WASHINGTON, October 26—Although Iran and Russia have substantial economic and military ties, Moscow is increasingly wary of Tehran’s growing ambitions. In a new report, Dmitri Trenin and Alexey Malashenko offer a view from Moscow and detail how Iran’s desire to develop nuclear weapons and long-range missiles—while refusing to compromise with the international community—threaten Russia.
Key Policy Recommendations:
- Russia should lead. Using its business and security links with Tehran, Moscow can help lead international efforts to dissuade Iran from acquiring nuclear weapons.
- Appeal to moderates. By working with moderate pragmatists in Tehran, Russia can encourage constructive dialogue with Iran and help spur a compromise with the West on the nuclear issue.
- Avoid a military strike. A military attack against Iran would divide the international community, destabilize the Middle East, and virtually ensure that hardliners turn Iran into a nuclear weapons state.
"Moscow does not have enough sway to directly alter Tehran’s policies and it does not want to be an intermediary between Iran and the United States," the authors write. "But as Iran’s neighbor, economic and military partner, and as a permanent member of the Security Council, Russia can encourage moderate forces in Iran to compromise with the West on the nuclear issue instead of confronting Washington."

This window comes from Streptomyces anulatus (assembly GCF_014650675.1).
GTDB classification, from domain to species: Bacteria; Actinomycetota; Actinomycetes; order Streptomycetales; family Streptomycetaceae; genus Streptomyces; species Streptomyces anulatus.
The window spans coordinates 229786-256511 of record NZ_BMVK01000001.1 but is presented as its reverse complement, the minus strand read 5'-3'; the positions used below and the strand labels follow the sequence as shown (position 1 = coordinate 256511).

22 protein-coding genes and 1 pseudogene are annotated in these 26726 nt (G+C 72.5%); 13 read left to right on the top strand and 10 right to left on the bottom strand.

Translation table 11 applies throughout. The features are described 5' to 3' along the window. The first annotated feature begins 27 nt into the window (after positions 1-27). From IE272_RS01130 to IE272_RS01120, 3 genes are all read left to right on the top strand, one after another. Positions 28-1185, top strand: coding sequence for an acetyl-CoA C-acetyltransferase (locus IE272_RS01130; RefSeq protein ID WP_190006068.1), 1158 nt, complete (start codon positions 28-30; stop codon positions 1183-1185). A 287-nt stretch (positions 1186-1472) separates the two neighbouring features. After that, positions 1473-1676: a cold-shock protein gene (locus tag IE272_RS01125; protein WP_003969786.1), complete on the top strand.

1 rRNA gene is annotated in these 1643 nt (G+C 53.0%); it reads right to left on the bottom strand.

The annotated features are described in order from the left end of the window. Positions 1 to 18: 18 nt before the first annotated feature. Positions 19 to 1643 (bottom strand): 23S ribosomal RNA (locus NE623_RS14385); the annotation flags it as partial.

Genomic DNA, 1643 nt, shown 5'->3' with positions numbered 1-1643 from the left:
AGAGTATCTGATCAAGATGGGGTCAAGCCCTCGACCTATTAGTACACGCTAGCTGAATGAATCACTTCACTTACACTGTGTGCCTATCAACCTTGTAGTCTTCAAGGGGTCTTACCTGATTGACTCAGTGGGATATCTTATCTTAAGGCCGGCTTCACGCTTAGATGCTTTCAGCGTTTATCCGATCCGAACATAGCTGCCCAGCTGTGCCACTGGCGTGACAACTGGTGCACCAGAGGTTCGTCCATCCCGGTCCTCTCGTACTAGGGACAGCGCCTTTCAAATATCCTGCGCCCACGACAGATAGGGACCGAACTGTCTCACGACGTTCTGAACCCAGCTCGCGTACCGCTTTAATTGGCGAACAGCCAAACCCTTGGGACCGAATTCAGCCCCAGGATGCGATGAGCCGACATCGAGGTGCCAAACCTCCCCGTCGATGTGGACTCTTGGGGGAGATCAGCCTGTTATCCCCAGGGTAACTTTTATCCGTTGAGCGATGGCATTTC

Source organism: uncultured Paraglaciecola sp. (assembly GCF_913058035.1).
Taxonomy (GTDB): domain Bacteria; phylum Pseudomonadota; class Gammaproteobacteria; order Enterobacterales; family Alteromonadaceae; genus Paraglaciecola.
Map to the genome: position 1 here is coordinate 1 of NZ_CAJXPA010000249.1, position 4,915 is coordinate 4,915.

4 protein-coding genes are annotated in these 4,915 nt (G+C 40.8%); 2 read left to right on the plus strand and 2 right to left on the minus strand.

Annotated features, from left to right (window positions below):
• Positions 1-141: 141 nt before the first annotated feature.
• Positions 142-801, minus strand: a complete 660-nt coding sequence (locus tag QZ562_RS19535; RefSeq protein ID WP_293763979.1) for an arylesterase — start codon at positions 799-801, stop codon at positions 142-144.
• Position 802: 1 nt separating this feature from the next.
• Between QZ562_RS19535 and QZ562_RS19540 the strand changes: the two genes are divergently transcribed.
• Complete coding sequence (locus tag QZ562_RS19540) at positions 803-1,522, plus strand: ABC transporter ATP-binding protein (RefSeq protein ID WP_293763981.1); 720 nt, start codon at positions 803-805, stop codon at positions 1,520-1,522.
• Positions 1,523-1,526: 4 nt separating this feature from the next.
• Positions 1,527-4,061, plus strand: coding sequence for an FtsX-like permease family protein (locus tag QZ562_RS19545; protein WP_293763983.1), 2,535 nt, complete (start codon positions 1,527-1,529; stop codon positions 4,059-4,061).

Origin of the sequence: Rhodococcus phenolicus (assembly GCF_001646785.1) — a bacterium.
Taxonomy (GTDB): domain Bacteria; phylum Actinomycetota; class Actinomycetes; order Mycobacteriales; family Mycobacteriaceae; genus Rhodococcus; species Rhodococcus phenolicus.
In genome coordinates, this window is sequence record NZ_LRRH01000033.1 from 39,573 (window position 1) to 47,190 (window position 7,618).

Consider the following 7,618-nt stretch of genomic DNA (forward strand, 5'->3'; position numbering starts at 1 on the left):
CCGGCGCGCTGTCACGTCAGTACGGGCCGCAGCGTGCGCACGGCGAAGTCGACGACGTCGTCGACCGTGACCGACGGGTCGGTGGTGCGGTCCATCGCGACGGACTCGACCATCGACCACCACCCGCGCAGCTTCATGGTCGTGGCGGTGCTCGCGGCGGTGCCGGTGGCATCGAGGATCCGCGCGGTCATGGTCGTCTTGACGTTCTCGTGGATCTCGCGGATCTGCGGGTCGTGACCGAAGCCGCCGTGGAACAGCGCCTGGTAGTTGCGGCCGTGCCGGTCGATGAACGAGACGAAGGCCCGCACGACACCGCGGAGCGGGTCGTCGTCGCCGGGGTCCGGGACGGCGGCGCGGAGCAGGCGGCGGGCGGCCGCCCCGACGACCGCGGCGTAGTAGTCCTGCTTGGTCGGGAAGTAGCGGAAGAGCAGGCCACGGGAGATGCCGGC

Dmitri Trenin, director of the Carnegie Moscow Center, has been with the Center since its inception. He retired from the Russian Army in 1993. From 1993–1997, Trenin held posts as a senior research fellow at the NATO Defense College in Rome and a senior research fellow at the Institute of Europe in Moscow.
Alexey Malashenko is a scholar-in-residence and co-chair of the Religion, Society and Security Program at the Carnegie Moscow Center. He is the author and editor of numerous books on Islam, Chechnya and other issues, including The Islamic Alternative and the Islamist Project (Carnegie Moscow Center, 2006), Russia and Islam (Carnegie Moscow Center, 2007), Ramzan Kadyrov: The Chechen Version of Russian Authoritarianism (Carnegie Moscow Center, 2009).
The Carnegie Moscow Center was established in 1993 and accommodates foreign and Russian researchers collaborating with Carnegie’s global network of scholars on a broad range of contemporary policy issues relevant to Russia—military, political, and economic.
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